The Video Vacuum (thevideovacuum) wrote,
The Video Vacuum

THE REVENGE OF DR. X (1970) ***

When Kenneth Crane, the director of The Manster directs a mad scientist movie from a script by none other than Ed Wood Jr., you know you’re in for something special. (Never mind what the credits say. They were lifted from The Mad Doctor of Blood Island.)

Like The Manster, it was backed with Japanese money, has Japanese settings, features Japanese supporting players and has a climax atop of a volcano. Though not directed by Wood, a lot of his signature touches are evident and make up for Crane’s lackluster pacing.

It basically plays like a vegetarian version of Frankenstein.

James (Bigfoot) Craig stars as mad scientist Dr. Bragan. He yells and screams a lot (“How in the hell can anybody be so utterly stupid as to build a rocket base on the coast of Florida?”) while a rocket takes off. He has a conniption and his colleague suggests he take a vacation in Japan. On his way to the airport, his car breaks down and he takes it to a mechanic who specializes in “Snakes and Gas”. While waiting to get his car fixed, he digs up a Venus flytrap and smuggles it aboard his flight. (If Samuel L. Jackson was on board, the movie would’ve been called Venus Flytraps on a Plane.)

He goes to relax in a house in the country (That happens to be right next to an active volcano!) equipped with a greenhouse where he and his assistants try to strengthen the plant. He also has midnight rendezvous’ with the plant where he tells it, “Your mother was the soil! Perhaps the lightning will be your father!” He then has his team of topless bathing beauties to swim to an island to get another plant and combines the two. Then he pulls a Frankenstein and raises the plant onto a platform where it’s struck by lightning!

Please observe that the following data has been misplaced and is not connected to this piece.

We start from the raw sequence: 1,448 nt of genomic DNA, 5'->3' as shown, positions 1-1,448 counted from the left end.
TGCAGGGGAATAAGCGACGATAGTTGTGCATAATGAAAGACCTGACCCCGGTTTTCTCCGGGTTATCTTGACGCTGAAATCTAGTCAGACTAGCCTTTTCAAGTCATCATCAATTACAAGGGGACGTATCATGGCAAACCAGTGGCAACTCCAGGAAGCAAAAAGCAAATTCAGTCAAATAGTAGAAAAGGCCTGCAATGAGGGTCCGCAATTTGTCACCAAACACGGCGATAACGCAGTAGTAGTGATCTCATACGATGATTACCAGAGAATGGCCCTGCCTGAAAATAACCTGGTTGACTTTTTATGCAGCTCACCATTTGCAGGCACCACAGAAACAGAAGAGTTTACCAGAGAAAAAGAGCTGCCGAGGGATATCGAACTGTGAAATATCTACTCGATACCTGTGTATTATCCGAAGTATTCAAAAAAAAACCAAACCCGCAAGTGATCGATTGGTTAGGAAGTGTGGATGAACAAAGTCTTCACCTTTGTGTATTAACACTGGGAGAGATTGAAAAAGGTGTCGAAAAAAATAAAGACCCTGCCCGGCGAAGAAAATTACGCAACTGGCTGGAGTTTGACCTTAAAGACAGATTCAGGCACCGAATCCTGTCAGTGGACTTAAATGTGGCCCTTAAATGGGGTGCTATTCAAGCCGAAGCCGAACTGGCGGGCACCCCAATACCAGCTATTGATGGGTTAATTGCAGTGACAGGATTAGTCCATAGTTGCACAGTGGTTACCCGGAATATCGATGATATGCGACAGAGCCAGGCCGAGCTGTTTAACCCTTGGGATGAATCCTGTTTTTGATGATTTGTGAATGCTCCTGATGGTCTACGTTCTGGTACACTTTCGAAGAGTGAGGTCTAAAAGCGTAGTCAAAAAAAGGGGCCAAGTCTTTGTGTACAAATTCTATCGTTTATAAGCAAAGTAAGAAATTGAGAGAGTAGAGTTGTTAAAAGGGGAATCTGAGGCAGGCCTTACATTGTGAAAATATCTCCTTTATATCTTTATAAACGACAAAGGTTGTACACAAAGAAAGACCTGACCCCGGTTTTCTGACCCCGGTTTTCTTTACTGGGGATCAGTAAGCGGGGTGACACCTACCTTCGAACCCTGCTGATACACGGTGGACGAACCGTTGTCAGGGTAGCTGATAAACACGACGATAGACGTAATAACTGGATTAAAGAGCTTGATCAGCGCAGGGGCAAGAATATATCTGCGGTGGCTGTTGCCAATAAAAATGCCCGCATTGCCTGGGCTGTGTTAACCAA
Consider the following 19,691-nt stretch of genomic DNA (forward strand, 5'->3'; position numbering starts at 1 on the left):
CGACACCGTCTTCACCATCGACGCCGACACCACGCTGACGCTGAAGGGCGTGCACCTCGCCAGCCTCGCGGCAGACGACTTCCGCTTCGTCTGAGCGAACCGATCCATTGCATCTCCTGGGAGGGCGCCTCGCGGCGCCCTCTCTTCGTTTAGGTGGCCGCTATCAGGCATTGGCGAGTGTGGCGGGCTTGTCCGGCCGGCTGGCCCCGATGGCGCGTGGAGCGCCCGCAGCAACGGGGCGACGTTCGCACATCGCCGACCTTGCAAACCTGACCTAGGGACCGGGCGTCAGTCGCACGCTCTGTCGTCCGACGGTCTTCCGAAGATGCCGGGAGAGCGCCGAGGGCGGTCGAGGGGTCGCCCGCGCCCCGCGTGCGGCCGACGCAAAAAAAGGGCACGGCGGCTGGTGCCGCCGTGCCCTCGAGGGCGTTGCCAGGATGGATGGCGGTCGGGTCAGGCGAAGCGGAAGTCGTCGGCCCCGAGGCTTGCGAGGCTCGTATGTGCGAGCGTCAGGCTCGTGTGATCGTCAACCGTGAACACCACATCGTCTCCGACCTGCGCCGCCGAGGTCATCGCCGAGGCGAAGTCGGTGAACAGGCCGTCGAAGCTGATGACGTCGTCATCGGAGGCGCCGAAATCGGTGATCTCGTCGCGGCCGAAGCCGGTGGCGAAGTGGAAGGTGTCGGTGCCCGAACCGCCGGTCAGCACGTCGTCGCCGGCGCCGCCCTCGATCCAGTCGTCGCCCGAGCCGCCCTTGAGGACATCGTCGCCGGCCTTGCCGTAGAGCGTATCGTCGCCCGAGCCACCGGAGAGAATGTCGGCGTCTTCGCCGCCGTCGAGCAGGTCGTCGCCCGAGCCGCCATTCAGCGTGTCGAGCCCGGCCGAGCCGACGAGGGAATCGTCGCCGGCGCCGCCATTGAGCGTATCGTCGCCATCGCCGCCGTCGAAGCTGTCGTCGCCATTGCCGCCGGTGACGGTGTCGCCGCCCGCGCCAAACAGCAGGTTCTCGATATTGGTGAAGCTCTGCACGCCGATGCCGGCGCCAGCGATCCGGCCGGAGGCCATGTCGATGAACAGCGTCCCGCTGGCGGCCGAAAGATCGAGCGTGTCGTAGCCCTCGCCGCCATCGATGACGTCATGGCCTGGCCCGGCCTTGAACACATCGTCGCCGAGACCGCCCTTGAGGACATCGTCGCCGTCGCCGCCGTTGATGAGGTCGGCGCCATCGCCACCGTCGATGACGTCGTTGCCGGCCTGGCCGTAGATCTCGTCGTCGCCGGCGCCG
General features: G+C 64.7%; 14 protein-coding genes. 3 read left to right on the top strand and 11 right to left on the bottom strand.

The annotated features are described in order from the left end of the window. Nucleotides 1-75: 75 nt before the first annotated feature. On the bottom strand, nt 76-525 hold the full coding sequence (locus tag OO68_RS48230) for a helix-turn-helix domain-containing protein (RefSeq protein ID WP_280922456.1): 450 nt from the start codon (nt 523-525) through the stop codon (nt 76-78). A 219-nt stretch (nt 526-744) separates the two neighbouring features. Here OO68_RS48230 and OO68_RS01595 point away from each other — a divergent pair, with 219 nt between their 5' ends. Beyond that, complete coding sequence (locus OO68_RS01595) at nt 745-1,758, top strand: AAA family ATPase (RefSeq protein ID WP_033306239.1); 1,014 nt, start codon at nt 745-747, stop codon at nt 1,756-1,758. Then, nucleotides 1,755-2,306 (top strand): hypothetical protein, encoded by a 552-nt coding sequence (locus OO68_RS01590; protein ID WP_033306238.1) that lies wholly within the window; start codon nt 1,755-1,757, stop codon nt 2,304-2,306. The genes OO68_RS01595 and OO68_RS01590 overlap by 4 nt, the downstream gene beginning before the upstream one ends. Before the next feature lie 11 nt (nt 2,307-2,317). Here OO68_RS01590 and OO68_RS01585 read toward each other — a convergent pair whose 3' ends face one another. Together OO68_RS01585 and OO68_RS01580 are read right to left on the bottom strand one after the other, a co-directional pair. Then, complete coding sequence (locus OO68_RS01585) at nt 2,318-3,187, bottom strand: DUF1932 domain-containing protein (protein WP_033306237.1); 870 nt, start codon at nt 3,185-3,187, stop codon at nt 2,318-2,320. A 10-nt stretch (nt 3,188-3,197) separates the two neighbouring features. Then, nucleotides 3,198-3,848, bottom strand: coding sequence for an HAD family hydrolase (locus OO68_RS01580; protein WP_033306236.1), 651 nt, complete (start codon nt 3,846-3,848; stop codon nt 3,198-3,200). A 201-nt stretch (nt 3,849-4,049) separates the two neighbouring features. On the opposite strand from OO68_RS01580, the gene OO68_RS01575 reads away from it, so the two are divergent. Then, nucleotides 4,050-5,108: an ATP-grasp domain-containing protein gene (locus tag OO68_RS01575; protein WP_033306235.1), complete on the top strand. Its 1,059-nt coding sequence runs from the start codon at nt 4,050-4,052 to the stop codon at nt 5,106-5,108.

After the experiment, it becomes a hulking rubbery looking plant monster with flytrap hands. When it looks like it’s going to die, the hunchback assistant feeds it a puppy and it gets better, but after the hunchback teases the monster it attacks him. The monster uproots itself and terrorizes a nearby village. After it kills a child, simple Japanese villagers grab their torches and chase it. When Bragan discovers it’s a murderer he decides to kill it. “I will destroy my creation. My work of genius. Now I have to find a small farm animal!”

If you were concerned Bragan was going to do something lewd with a sheep or something, don’t worry, because he actually uses a goat to lure “Insectavorus” out into the open.

When the monster gets the drop on Bragan, they both fall into the volcano.

Or at least I think so.

Like Wood’s Bride of the Monster, this scene is so badly edited; you really have to think hard about what the hell’s going on. First you see the monster grab Bragan then two dummies fall off a mountain top, then there’s a shot of lava.

At least the goat lives.

The movie’s also got lots of stock footage, badly dubbed dialogue and tons of cheesy muzak. All this sounds a lot better (or worse depending on your point of view) than it really is, but Craig’s overacting coupled with Wood’s awful dialogue (“Unless I miss my guess, my creation is so powerful now, it can devour anything!”) is the main reason to watch it and the plant monster is good for a few laughs.

AKA: The Devil Garden. AKA: The Double Garden. AKA: Venus Fly Trap.
Tags: ed wood, horror, r
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